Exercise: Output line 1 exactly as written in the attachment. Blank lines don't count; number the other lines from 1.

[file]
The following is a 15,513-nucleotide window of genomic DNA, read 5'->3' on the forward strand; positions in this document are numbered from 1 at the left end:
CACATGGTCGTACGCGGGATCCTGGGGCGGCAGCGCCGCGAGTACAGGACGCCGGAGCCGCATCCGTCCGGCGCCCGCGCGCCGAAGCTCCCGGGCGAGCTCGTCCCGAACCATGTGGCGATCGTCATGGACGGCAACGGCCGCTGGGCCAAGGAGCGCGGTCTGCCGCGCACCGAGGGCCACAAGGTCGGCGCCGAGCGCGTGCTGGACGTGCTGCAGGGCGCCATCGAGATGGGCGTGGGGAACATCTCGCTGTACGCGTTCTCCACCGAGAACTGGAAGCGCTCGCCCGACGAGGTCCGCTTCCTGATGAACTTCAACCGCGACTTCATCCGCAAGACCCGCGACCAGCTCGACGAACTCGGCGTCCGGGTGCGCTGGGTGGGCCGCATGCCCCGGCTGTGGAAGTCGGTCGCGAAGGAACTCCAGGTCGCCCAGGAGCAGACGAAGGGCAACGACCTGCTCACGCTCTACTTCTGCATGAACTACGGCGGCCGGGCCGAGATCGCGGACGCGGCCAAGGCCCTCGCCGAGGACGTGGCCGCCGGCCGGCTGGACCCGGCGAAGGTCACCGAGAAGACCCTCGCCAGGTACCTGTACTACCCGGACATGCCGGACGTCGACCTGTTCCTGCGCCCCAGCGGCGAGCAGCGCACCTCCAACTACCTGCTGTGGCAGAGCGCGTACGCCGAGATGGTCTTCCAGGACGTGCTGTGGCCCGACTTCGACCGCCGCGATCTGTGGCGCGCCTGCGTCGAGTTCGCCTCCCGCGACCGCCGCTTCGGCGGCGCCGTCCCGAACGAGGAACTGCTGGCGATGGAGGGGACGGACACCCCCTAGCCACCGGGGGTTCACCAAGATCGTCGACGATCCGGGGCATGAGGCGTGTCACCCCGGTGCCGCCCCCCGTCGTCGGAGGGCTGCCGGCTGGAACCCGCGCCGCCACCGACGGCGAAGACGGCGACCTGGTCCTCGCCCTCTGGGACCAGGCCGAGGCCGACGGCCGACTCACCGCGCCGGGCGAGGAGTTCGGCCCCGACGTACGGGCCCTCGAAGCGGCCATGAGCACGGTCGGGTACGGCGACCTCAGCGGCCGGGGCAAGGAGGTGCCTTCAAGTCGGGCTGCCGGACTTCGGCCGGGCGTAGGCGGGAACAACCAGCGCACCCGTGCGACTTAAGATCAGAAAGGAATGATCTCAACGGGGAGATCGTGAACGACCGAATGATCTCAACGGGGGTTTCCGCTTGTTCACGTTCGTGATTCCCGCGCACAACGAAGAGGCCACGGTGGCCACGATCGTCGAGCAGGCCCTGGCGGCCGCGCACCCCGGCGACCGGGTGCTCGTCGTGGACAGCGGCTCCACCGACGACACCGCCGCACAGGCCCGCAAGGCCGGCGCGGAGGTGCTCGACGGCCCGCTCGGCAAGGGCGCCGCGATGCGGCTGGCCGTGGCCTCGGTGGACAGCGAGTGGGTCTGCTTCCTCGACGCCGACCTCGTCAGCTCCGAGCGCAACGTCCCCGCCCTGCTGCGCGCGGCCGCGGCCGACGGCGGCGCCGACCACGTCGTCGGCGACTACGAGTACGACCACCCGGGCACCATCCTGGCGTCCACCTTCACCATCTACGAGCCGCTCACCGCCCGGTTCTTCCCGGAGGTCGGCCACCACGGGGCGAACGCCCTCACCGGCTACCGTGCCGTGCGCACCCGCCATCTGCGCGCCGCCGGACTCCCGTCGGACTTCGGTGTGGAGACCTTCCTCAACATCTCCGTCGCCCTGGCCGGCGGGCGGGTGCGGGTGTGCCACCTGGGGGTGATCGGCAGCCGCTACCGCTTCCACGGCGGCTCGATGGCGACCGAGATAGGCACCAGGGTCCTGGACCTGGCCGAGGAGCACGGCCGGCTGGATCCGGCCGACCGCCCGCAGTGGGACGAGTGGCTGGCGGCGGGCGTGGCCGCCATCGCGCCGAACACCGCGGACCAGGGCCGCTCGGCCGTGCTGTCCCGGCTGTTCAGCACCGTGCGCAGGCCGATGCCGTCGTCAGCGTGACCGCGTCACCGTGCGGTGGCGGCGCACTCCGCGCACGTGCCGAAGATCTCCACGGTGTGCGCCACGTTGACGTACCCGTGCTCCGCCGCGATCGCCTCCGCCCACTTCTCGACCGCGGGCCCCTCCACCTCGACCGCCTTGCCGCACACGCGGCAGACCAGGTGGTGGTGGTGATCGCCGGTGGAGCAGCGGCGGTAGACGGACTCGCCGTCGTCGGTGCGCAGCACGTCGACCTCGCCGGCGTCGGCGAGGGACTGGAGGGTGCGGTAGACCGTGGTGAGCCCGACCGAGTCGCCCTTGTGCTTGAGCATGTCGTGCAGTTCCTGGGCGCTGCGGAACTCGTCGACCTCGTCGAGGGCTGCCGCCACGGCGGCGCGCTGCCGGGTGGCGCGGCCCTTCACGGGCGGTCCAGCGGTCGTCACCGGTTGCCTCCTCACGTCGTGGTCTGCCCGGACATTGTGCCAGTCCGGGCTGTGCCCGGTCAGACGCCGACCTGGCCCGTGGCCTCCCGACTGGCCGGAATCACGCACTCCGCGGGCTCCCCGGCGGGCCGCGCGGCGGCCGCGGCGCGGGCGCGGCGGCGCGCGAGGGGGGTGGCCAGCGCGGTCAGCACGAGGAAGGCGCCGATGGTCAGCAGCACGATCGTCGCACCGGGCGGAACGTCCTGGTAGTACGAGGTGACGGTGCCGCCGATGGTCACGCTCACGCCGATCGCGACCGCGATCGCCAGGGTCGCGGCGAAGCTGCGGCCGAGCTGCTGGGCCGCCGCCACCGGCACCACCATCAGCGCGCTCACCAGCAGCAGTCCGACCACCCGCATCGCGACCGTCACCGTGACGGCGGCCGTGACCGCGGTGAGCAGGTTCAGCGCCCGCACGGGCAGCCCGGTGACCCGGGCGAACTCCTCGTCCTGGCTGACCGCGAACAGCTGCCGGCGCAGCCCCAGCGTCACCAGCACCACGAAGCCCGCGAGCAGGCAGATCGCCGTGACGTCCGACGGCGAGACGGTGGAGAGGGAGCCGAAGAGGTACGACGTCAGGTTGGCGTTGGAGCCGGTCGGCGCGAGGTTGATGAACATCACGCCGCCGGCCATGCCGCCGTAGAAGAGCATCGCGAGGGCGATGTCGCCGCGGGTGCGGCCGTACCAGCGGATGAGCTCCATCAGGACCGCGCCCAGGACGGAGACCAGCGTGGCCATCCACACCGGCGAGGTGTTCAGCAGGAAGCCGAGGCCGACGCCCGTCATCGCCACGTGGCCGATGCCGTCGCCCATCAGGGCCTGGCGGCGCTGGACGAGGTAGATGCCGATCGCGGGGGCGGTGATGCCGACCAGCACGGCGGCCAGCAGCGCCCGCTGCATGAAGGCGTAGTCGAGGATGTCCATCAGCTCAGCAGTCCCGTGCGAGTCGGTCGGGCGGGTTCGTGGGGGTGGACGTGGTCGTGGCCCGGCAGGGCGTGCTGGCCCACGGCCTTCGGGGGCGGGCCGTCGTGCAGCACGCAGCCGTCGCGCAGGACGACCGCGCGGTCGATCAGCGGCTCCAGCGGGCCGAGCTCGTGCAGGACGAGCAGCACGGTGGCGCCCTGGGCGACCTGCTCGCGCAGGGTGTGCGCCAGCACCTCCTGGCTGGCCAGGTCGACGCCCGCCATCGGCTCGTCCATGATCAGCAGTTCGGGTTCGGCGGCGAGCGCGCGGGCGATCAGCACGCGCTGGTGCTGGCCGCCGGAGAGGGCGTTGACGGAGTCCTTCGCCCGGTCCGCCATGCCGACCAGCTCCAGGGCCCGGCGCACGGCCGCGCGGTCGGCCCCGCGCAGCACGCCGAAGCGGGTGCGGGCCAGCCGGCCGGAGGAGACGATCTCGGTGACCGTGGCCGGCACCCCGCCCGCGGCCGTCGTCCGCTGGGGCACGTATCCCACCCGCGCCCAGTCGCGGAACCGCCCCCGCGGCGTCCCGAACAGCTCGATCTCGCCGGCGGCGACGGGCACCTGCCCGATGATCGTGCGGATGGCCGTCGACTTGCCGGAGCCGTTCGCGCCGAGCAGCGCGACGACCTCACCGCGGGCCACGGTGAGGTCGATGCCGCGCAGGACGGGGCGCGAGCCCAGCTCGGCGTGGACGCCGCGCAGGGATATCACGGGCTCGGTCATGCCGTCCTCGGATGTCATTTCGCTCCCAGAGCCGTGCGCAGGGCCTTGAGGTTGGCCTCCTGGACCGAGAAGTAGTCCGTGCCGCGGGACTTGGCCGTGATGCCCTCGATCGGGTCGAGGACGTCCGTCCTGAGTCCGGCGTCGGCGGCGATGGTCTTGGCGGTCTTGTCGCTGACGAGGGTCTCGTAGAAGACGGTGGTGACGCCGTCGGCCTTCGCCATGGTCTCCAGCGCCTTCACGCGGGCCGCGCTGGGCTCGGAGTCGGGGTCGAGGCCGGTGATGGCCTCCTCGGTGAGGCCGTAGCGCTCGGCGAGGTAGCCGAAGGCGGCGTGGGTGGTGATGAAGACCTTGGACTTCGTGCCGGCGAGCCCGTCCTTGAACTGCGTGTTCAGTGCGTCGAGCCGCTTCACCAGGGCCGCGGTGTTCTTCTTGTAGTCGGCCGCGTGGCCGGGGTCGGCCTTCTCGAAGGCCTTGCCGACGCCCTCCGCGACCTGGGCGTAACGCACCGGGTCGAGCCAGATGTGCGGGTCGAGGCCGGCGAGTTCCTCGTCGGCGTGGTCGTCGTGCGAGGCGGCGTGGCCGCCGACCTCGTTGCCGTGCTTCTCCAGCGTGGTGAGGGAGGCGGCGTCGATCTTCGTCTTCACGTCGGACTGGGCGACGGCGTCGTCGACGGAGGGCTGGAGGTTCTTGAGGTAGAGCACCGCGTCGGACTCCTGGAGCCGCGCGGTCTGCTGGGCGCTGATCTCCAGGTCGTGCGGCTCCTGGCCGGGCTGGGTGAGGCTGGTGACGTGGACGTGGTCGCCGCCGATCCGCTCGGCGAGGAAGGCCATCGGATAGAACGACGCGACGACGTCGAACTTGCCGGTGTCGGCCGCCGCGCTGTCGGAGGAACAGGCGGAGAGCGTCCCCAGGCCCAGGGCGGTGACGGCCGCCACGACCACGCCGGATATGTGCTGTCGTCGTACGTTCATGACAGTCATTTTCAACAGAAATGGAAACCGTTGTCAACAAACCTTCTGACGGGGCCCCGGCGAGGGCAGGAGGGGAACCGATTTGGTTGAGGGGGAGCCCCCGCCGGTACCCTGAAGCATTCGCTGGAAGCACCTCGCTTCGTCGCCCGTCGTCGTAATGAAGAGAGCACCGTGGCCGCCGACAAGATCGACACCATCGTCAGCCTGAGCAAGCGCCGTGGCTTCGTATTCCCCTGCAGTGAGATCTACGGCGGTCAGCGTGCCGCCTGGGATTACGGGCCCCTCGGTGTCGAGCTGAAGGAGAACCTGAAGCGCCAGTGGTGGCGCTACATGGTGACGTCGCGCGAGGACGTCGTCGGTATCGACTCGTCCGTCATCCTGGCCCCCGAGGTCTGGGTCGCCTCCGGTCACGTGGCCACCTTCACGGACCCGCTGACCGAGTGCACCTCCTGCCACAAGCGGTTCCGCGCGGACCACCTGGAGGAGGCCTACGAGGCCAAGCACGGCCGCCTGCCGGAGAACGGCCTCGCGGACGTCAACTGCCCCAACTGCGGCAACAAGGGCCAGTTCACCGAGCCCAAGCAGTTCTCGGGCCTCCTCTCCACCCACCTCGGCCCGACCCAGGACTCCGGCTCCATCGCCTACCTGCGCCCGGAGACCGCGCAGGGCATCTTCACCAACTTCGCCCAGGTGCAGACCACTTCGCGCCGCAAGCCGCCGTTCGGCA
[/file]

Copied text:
The following is a 15,513-nucleotide window of genomic DNA, read 5'->3' on the forward strand; positions in this document are numbered from 1 at the left end: